Two more children forced to leave Ohio for rape abortions

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According to medical staff affidavits filed in an ongoing lawsuit against the Ohio Attorney General, at least two more minors have been forced to travel out of the state to terminate pregnancies due to rape.

The accounts, first reported by the Ohio Capital-JournaI, came to light more than three months after the case of a 10-year-old sexual assault victim in Ohio made national headlines when it was revealed she had to travel to Indiana to have an abortion. The Indianapolis Star reported that the girl was six weeks and three days pregnant and could not have an abortion because of the state’s Heartbeat Law, which prevents medical personnel from performing the procedure if a heartbeat is found.

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The law was signed in 2019 by Ohio Attorney General Dave Yost, but did not go into effect until the landmark Roe v Wade was quashed by the Supreme Court in July. Now medical officials have confirmed in court files the catastrophic effects of the Heartbeat Act on women seeking abortions, especially on at least two other minors who have been sexually abused and had to leave the state to terminate their pregnancies.

Doctors also brought up cases where women who were denied abortions later tried to commit suicide. In some cases, cancer patients who did not receive treatment because of their pregnancy were also unable to have an abortion, the affidavit said.

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While the Heartbeat Act allows health professionals to perform abortions in case of medical emergencies and when the mother’s life is in danger, the exceptions are not thoroughly explained and can lead to criminal penalties and licenses being revoked, often affecting staff. faces a dilemma.

The affidavits were filed in the ongoing case between the Preterm-Cleveland Reproductive Health Clinic and the Attorney General.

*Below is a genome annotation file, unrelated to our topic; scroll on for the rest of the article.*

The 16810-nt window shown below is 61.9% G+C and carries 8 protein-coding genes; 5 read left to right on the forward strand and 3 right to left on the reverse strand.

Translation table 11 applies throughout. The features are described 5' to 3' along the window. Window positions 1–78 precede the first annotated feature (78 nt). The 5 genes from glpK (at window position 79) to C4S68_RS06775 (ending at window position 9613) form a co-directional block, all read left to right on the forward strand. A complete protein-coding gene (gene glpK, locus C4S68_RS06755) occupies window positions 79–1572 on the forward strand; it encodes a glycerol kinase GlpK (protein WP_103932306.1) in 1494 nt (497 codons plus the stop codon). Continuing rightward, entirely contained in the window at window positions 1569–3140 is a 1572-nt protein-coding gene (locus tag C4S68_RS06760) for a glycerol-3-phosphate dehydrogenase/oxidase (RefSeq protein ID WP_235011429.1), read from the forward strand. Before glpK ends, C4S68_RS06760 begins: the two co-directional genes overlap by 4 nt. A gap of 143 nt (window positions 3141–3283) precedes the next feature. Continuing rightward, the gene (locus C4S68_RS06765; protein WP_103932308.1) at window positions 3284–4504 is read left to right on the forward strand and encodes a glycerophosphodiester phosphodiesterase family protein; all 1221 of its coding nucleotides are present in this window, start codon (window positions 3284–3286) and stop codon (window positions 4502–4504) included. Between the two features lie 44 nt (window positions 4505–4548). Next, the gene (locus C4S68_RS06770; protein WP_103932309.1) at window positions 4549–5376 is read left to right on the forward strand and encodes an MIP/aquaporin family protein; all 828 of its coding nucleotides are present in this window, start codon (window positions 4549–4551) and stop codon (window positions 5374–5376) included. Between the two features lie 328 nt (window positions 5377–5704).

According to the Ohio Capital JournalAccording to the report, more than 600 abortion appointments had to be canceled in the wake of the Roe v Wade overrule.

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“We have had at least three patients who threatened suicide. Another patient said she would try to terminate her pregnancy by drinking bleach,” Planned Parenthood Southwest Ohio medical director Sharon Liner said in one of the affidavits, the Ohio Capital Journal reported.

“Another asked how much vitamin C she should take to terminate her pregnancy.”

In one case, a minor traveled to Michigan to access abortion care, which “exacerbated” [her trauma] by having to wait more than three weeks for her appointment.”

Protesters gather at Ohio Statehouse in Columbus, Ohio, to support abortion rights

(2022 Barbara J. Perenic/The Columbus Dispatch/USA Today Network)

“At every step of this process, she felt the complete denial of bodily autonomy and security, something that all people, especially children, should unequivocally have at all times,” read the affidavit from Adarsh ​​E Krishen, Planned Medical Chief Parenthood of Greater Ohio, According to the Ohio Capital Journal report.

An operations manager at a women’s health center in Dayton also filed an affidavit stating that a 16-year-old had to travel to Indianapolis, Indiana to undergo an abortion after being raped by a family member.

“I am concerned that Ohio’s ban and the need to travel ever greater distances to obtain abortion care is causing unimaginable harm not only to these young victims, but also to law enforcement’s ability to investigate these cases in the future. and prosecution,” wrote Aeron Trick. in his statement.

The Heartbeat Act has been temporarily halted for the second time by a district judge — this time, the provision will last until mid-October, and abortions before 20 weeks of gestation are allowed.

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